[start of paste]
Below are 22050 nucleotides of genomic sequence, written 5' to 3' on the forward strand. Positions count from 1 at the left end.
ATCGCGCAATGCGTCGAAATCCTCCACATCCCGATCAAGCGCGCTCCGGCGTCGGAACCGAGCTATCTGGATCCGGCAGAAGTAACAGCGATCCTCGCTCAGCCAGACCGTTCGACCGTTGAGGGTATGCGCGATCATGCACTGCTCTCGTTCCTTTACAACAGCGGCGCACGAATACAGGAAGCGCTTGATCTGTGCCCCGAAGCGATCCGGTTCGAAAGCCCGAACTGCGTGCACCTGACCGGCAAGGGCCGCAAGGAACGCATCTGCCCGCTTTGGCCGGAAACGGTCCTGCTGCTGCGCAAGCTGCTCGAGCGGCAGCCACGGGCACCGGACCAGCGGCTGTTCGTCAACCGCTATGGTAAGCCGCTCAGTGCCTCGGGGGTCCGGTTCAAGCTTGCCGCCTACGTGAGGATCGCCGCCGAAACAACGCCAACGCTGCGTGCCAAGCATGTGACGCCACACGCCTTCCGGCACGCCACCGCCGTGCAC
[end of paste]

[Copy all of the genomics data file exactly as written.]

Below are 22050 nucleotides of genomic sequence, written 5' to 3' on the forward strand. Positions count from 1 at the left end.
ATCGCGCAATGCGTCGAAATCCTCCACATCCCGATCAAGCGCGCTCCGGCGTCGGAACCGAGCTATCTGGATCCGGCAGAAGTAACAGCGATCCTCGCTCAGCCAGACCGTTCGACCGTTGAGGGTATGCGCGATCATGCACTGCTCTCGTTCCTTTACAACAGCGGCGCACGAATACAGGAAGCGCTTGATCTGTGCCCCGAAGCGATCCGGTTCGAAAGCCCGAACTGCGTGCACCTGACCGGCAAGGGCCGCAAGGAACGCATCTGCCCGCTTTGGCCGGAAACGGTCCTGCTGCTGCGCAAGCTGCTCGAGCGGCAGCCACGGGCACCGGACCAGCGGCTGTTCGTCAACCGCTATGGTAAGCCGCTCAGTGCCTCGGGGGTCCGGTTCAAGCTTGCCGCCTACGTGAGGATCGCCGCCGAAACAACGCCAACGCTGCGTGCCAAGCATGTGACGCCACACGCCTTCCGGCACGCCACCGCCGTGCAC